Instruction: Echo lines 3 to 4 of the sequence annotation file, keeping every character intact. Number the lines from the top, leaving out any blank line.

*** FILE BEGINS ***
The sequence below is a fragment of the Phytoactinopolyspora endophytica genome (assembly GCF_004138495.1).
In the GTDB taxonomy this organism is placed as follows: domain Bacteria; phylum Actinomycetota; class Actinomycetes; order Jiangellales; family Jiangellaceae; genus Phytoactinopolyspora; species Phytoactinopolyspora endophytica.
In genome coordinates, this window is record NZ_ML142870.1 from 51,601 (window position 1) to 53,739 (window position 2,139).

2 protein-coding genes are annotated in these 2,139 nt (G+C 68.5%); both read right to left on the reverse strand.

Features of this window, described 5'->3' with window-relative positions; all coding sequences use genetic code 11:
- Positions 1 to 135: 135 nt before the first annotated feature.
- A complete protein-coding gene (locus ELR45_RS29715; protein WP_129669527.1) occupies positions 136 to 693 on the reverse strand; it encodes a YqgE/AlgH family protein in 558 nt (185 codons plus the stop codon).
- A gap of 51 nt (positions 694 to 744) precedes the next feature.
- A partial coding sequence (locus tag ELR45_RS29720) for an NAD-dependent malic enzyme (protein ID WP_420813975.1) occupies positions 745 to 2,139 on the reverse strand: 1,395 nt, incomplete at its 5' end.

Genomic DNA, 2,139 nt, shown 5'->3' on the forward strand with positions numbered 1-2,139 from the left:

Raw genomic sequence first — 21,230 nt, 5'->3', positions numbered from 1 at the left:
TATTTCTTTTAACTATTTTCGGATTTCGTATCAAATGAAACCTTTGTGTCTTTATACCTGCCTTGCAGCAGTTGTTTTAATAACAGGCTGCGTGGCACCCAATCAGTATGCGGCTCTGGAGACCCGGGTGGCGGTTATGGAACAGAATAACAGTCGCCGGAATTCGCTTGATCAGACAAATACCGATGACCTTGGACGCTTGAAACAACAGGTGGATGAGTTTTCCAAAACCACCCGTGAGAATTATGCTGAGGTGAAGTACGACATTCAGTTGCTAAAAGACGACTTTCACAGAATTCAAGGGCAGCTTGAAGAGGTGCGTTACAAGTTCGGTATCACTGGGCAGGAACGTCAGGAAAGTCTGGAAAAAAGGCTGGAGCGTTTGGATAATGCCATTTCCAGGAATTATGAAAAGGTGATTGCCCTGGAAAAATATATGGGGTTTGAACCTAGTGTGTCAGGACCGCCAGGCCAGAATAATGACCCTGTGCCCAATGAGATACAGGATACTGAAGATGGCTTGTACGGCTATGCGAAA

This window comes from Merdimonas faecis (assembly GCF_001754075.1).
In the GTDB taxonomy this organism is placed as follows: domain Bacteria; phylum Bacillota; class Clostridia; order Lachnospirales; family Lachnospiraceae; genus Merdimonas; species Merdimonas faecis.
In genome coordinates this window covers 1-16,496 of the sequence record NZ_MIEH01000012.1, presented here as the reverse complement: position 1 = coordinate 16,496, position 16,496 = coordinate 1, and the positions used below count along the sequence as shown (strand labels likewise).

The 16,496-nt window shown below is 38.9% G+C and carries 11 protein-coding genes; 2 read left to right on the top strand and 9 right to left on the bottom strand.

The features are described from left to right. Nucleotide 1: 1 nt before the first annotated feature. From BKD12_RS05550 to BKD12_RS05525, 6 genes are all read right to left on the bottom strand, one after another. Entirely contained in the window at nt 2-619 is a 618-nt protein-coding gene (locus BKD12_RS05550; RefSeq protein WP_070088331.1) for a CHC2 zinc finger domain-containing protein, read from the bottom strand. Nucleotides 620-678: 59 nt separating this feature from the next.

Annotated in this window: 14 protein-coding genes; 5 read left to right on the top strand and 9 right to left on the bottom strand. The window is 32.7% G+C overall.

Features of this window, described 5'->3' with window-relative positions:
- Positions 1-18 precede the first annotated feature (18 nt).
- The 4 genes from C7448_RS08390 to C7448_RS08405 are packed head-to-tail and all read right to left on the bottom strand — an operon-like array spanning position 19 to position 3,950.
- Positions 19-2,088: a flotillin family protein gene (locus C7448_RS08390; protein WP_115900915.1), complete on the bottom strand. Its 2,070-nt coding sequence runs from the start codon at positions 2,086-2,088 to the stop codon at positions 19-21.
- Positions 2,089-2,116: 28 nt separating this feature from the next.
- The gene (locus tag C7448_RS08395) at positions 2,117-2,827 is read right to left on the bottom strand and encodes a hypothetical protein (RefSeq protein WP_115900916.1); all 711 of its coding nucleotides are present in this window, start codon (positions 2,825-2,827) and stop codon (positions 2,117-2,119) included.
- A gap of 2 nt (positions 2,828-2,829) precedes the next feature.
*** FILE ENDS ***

In genome coordinates, this window is record NZ_ML142870.1 from 51,601 (window position 1) to 53,739 (window position 2,139).

2 protein-coding genes are annotated in these 2,139 nt (G+C 68.5%); both read right to left on the reverse strand.